What is Islam? The attempt to answer that question has been the subject of an almost countless number of symposia, doctoral dissertations, college classes, and books. Yet, for all the hours of lectures that have been given; for all the ink and paper that has been consumed, the answer is still not easy to come by. What is Islam? Is it the five “pillars” of worship? Is it the Ka’ba in Mecca? The Prophet’s (peace be upon him) mosque in Medina? Is it suicide bombers in Israel or Iraq? Is it Osama bin Laden? Ask most Muslims, and they will tell you Islam is none of these things.
Yet, ask that same question to most Americans, and you will likely get a different answer. I recently received an email from someone who told me that she basically disliked Muslims after being married to one for five years. She suspects that he married her to get his Green Card, because, after getting married, he subjected her to horrible abuse. She has since separated from this man. Her story reminded me of another man, a Muslim, whose non-Muslim wife had a very good opinion of Islam…until they were cheated out of their money by a “devout” Muslim.
When I mention these situations to other Muslims, many of them understandably get upset. It is not fair, they tell me, that their opinion of Islam is shaped by the conduct of a few bad apples in the Muslim community. They are absolutely correct. The whole of Islam should never be judged by the sins of a few Muslims, and I have repeatedly made this plea in my writings. Yet, the problem is many, if not most, Americans have never personally interacted with a Muslim before, and sadly, the first interaction these Americans had with Islam and Muslims was on the fateful morning of September 11, 2001. Sad, but probably true nonetheless.
Since that time, Muslims – including this one – have toiled hard to show that Islam is not what happened on September 11. Muslims are not like the 19 hijackers who killed close to 3,000 innocent Americans in New York and Washington, D.C. Yet, American Muslims have to wake up to reality, and the reality is this: many, if not most, Americans shape their opinions about Islam based upon the Muslims with whom they interact. Islam is what the Muslims are. It may not be entirely fair, but that is the way it is.
Herein lies one of the most important challenges for American Muslims today: since we are what Islam is, we have to physically embody the ideals of Islam. We have to become the eloquently written books and pristine pamphlets that we so proudly display to non-Muslims seeking to learn more about the faith.
And those books and pamphlets set a very high standard. They say that I slam calls for the worship of the One God of Abraham, and submitting one’s will to His sets you free. So why, then, are so many cultural traditions – ones that contradict the principles of Islam – taken to be Islamic doctrine? The books and pamphlets say that men and women are equal in Islam. So why, then, are so many Muslim women subjected to so much mistreatment across the Muslim world?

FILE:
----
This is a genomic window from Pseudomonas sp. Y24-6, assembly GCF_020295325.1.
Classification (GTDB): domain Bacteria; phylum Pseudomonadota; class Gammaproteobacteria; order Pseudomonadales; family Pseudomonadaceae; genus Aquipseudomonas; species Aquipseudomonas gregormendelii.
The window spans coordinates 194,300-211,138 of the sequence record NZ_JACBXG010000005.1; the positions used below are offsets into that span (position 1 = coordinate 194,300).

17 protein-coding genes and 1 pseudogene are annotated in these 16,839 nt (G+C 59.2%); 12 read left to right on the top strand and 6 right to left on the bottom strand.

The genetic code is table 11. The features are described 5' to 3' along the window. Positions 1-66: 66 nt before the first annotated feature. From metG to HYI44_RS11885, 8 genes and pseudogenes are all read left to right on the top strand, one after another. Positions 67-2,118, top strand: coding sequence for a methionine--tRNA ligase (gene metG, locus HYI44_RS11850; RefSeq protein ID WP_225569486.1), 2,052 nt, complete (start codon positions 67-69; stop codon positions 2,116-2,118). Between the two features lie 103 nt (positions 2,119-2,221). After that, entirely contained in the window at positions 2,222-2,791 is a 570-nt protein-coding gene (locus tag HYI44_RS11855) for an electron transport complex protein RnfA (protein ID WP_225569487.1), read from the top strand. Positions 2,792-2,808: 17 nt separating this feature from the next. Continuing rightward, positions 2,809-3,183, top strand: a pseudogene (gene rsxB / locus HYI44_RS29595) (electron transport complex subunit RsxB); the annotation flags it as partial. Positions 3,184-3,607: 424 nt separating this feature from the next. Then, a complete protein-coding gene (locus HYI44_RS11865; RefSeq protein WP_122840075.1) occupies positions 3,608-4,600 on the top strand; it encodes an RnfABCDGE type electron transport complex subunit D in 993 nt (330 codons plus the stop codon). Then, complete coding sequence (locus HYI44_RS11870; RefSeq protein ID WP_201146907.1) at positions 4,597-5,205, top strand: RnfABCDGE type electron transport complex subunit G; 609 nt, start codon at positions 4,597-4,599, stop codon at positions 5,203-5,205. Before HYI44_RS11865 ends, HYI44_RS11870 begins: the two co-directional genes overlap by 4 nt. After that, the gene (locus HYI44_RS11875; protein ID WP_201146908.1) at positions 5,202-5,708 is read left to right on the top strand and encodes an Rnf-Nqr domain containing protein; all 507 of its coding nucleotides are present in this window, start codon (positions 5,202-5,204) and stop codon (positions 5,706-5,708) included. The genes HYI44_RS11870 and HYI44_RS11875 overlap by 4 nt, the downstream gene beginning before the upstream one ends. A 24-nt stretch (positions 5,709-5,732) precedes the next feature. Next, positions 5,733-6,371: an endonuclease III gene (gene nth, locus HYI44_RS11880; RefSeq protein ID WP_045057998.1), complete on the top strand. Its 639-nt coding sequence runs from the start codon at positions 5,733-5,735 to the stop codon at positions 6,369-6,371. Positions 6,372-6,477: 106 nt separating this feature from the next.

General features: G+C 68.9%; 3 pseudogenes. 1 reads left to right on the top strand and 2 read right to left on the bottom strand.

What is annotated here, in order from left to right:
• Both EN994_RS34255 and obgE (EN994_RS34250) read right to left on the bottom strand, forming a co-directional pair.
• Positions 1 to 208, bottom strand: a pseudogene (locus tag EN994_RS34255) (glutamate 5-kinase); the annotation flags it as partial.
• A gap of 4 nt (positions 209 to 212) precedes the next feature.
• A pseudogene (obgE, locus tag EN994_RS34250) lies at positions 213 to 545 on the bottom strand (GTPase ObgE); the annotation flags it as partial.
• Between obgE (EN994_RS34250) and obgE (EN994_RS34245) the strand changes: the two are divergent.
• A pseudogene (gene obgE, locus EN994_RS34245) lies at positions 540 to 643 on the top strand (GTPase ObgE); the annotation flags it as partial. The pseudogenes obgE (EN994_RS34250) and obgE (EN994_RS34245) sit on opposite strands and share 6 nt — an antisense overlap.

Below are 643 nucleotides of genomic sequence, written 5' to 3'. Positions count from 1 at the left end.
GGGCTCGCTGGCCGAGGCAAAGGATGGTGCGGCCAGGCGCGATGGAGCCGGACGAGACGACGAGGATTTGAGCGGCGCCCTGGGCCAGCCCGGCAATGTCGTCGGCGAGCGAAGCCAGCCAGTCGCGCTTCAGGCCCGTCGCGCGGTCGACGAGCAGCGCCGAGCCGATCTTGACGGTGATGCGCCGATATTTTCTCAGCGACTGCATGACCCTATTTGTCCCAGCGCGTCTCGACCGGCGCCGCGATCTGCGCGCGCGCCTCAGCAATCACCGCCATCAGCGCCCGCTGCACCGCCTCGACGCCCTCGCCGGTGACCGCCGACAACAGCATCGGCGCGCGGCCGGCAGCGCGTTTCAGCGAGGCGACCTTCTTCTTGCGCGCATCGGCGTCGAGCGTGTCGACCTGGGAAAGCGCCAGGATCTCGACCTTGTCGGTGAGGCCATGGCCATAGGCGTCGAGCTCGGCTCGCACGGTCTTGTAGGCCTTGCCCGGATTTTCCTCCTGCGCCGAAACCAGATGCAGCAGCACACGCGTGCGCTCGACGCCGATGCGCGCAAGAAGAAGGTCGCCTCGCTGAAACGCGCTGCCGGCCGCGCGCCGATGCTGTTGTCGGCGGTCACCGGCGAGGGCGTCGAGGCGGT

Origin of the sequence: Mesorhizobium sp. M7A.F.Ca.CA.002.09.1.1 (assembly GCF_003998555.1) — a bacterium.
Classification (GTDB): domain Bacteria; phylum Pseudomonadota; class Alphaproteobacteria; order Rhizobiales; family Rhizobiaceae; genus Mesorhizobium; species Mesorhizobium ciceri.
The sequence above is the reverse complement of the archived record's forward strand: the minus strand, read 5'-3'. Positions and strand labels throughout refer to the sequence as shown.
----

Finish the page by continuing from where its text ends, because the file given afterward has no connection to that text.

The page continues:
The books and pamphlets say that Islam prohibits suicide and abhors violence against the innocent. So why, then, are there Muslims who strap bombs on themselves and kill innocent people in the name of Allah? The books and pamphlets say that all Muslims are brothers and sisters; they say the bonds of Islam transcend racial and ethnic background. So why, then, is there still so much racism in the Muslim community today?
The existence of these inconsistencies is a fact, and it has very significant consequences. American Muslim youth see these inconsistencies, and they frequently become disenchanted and lose faith in the faith. New converts to Islam – who probably embraced the faith because of what they read in the books and pamphlets – also see these consistencies and frequently become disenchanted. And when fellow Americans see these inconsistencies, it has the potential to erect barriers of misunderstanding and suspicion, precluding a harmonious co-existence as neighbors and countrymen.
It should not be so, and none other than God Himself said so: “Believers! Why do you say one thing and do another? Most loathsome is it in the sight of God that you say what you do not do” (61:2-3). As Muslims, we cannot hide behind the unfairness of being judged by the sins of our few; we must always live and breathe the ideals of Islam. We must strive to be how the Prophet Muhammad (peace be upon him) was described by his wife A’isha (God be pleased with her): a Qur’an walking upon the earth.
It is indeed a daunting challenge, but it is one we must take up. Not so that fellow Americans will have a good opinion of Islam, even though that would be of great benefit. No so that Muslim youth and those new to the faith do not become disenchanted with Islam, even though these are laudable goals. No. Muslims must do as their books and pamphlets say because it is what God wants. And if we claim to be His servants, then we cannot settle for anything less.